What is anatomy?
The term anatomy refers to a series of related disciplines which examine the macroscopic (gross anatomy) and microscopic (histology and cell biology) structure of the body. This includes the anatomy of the developing body (developmental anatomy or embryology) and evolutionary or comparative anatomy including biological anthropology.
The Department of Anatomy at UNSW offers a range of subjects across these disciplines to students who wish to take individual subjects as part of their course or who wish to engage in a full program majoring in anatomy or biological anatomical anthropology. Anatomy subjects are offered as part of the Bachelor of Science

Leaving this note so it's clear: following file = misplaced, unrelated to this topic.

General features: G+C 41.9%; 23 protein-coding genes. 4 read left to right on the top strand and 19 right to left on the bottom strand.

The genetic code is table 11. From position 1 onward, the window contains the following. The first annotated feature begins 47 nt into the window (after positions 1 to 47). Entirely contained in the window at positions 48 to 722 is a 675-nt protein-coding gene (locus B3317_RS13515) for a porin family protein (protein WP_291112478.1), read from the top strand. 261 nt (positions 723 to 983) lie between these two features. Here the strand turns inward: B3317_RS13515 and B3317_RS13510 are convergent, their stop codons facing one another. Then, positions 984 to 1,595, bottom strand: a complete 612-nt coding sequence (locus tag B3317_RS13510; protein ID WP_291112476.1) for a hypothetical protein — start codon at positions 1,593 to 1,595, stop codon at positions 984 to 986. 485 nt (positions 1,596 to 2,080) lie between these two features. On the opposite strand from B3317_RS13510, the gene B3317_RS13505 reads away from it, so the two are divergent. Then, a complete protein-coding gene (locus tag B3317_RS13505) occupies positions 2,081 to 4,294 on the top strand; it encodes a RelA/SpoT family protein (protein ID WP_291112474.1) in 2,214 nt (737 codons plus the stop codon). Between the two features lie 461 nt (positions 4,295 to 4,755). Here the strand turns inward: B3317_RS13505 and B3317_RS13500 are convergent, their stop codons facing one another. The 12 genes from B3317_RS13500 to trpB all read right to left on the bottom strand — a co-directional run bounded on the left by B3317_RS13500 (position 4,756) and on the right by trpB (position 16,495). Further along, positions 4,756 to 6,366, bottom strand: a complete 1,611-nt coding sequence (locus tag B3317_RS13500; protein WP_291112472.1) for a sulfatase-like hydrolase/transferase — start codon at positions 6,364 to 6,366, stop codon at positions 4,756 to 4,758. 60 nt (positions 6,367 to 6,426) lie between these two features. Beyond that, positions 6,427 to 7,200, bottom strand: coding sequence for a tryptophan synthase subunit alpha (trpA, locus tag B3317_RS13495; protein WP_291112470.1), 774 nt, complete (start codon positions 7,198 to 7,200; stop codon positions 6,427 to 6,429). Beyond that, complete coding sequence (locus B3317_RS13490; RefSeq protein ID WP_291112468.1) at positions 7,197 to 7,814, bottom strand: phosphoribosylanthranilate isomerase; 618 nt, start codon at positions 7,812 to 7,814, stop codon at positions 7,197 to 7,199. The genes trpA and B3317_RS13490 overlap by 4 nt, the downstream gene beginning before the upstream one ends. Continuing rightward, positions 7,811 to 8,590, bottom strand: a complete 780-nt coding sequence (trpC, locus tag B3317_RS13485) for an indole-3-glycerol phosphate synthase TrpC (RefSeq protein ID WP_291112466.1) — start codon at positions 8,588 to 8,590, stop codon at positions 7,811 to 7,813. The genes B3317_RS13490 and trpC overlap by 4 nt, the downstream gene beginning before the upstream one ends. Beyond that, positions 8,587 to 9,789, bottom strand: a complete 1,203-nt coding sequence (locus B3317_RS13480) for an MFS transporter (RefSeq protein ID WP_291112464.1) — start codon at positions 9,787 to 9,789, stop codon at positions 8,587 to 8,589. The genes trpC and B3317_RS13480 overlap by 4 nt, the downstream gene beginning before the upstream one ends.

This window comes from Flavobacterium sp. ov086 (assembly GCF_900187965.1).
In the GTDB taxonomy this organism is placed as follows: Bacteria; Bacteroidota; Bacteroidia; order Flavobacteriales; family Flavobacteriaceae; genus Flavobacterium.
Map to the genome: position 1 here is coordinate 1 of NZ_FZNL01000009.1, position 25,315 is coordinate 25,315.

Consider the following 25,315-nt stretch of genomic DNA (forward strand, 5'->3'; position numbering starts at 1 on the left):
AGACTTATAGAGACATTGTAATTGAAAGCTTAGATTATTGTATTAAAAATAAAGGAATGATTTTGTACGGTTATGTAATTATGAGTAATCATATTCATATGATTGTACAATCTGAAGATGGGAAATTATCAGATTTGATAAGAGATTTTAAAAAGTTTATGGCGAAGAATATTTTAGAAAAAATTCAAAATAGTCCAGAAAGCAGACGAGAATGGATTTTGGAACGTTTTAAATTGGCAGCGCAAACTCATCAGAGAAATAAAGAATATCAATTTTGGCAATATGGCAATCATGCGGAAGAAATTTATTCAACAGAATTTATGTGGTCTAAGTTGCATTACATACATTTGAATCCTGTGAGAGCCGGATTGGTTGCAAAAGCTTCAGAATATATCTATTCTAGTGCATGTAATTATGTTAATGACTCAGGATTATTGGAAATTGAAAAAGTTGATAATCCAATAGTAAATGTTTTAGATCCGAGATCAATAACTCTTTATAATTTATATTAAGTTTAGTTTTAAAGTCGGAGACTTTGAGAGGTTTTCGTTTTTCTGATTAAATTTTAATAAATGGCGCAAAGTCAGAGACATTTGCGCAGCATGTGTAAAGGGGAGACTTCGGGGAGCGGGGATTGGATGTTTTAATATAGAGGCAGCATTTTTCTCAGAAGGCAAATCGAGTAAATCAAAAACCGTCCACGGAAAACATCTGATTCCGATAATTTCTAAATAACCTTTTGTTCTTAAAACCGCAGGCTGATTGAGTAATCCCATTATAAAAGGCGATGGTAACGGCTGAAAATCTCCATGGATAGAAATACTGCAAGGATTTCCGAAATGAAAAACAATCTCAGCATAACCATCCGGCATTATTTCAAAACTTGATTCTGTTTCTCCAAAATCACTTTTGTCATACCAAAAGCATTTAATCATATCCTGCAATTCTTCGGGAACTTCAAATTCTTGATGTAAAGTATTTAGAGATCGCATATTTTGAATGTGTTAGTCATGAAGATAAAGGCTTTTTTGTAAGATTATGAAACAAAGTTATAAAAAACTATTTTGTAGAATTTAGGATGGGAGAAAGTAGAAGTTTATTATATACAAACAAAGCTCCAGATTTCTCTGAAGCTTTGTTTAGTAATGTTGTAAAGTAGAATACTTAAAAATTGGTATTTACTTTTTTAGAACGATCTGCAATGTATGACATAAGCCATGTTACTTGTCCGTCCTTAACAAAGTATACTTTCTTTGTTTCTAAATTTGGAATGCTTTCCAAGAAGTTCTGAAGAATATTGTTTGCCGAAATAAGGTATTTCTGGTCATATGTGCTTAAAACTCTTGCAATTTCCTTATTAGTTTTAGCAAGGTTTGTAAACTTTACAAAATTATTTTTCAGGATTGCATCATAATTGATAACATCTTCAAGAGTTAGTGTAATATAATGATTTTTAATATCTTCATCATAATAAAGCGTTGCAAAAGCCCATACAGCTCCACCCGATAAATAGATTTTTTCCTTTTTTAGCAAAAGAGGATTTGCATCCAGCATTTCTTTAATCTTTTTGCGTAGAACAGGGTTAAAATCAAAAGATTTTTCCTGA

and Advanced Science
programs as well as the Bachelor of Medical Science
and Exercise Physiology
programs. Anatomy is also an essential component of all undergraduate medicine programs at UNSW.
Who studies anatomy?
Anatomy is generally taken by students who want to gain an understanding of the structure and function of the human body. Careers in anatomy include medical research and allied health therapies, such as massage therapy. Studying anatomy can also prepare candidates for careers in medicine and surgery. Anatomy can be combined with units of study from other disciplines such as biochemistry, physiology, microbiology, pathology or psychology to further enhance career options.
Who teaches anatomy?
Academic staff of the Department of Anatomy
are involved in delivering a range of courses relevant to the broad discipline of anatomy, including gross anatomy, neuroanatomy, functional anatomy, histology and cell biology. They are supported in their work by a highly skilled team of support staff, within the Gross Anatomy Laboratories and the Histology and Microscopy Unit.